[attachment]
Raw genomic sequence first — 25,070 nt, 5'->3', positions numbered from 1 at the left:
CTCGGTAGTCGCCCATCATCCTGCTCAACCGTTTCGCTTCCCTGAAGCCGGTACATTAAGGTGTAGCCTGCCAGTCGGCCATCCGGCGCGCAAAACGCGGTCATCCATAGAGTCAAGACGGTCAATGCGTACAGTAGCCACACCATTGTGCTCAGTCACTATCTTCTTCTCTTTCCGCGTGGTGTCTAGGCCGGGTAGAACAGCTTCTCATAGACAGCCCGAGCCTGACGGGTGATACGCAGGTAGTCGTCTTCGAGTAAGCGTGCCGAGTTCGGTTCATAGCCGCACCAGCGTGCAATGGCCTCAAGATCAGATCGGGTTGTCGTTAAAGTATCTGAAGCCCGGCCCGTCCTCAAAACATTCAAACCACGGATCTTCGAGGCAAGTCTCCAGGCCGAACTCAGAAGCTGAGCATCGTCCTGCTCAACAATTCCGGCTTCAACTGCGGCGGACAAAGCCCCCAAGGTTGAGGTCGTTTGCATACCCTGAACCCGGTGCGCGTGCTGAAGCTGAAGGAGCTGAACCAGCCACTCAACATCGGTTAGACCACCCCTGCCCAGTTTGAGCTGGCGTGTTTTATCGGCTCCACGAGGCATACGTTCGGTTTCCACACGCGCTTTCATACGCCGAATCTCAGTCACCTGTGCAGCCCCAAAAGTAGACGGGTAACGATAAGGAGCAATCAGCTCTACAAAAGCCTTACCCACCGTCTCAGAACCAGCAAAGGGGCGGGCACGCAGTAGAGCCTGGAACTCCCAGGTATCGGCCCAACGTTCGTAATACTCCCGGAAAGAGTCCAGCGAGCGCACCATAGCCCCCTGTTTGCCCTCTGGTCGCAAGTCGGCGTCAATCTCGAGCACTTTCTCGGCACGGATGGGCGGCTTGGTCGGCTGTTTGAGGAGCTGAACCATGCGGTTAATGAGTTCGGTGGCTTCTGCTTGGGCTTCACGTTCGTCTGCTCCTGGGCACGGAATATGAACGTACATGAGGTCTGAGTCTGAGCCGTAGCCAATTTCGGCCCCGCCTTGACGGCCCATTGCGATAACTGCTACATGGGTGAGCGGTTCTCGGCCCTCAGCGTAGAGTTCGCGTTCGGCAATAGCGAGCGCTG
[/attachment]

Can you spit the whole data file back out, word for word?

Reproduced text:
Raw genomic sequence first — 25,070 nt, 5'->3', positions numbered from 1 at the left:
CTCGGTAGTCGCCCATCATCCTGCTCAACCGTTTCGCTTCCCTGAAGCCGGTACATTAAGGTGTAGCCTGCCAGTCGGCCATCCGGCGCGCAAAACGCGGTCATCCATAGAGTCAAGACGGTCAATGCGTACAGTAGCCACACCATTGTGCTCAGTCACTATCTTCTTCTCTTTCCGCGTGGTGTCTAGGCCGGGTAGAACAGCTTCTCATAGACAGCCCGAGCCTGACGGGTGATACGCAGGTAGTCGTCTTCGAGTAAGCGTGCCGAGTTCGGTTCATAGCCGCACCAGCGTGCAATGGCCTCAAGATCAGATCGGGTTGTCGTTAAAGTATCTGAAGCCCGGCCCGTCCTCAAAACATTCAAACCACGGATCTTCGAGGCAAGTCTCCAGGCCGAACTCAGAAGCTGAGCATCGTCCTGCTCAACAATTCCGGCTTCAACTGCGGCGGACAAAGCCCCCAAGGTTGAGGTCGTTTGCATACCCTGAACCCGGTGCGCGTGCTGAAGCTGAAGGAGCTGAACCAGCCACTCAACATCGGTTAGACCACCCCTGCCCAGTTTGAGCTGGCGTGTTTTATCGGCTCCACGAGGCATACGTTCGGTTTCCACACGCGCTTTCATACGCCGAATCTCAGTCACCTGTGCAGCCCCAAAAGTAGACGGGTAACGATAAGGAGCAATCAGCTCTACAAAAGCCTTACCCACCGTCTCAGAACCAGCAAAGGGGCGGGCACGCAGTAGAGCCTGGAACTCCCAGGTATCGGCCCAACGTTCGTAATACTCCCGGAAAGAGTCCAGCGAGCGCACCATAGCCCCCTGTTTGCCCTCTGGTCGCAAGTCGGCGTCAATCTCGAGCACTTTCTCGGCACGGATGGGCGGCTTGGTCGGCTGTTTGAGGAGCTGAACCATGCGGTTAATGAGTTCGGTGGCTTCTGCTTGGGCTTCACGTTCGTCTGCTCCTGGGCACGGAATATGAACGTACATGAGGTCTGAGTCTGAGCCGTAGCCAATTTCGGCCCCGCCTTGACGGCCCATTGCGATAACTGCTACATGGGTGAGCGGTTCTCGGCCCTCAGCGTAGAGTTCGCGTTCGGCAATAGCGAGCGCTG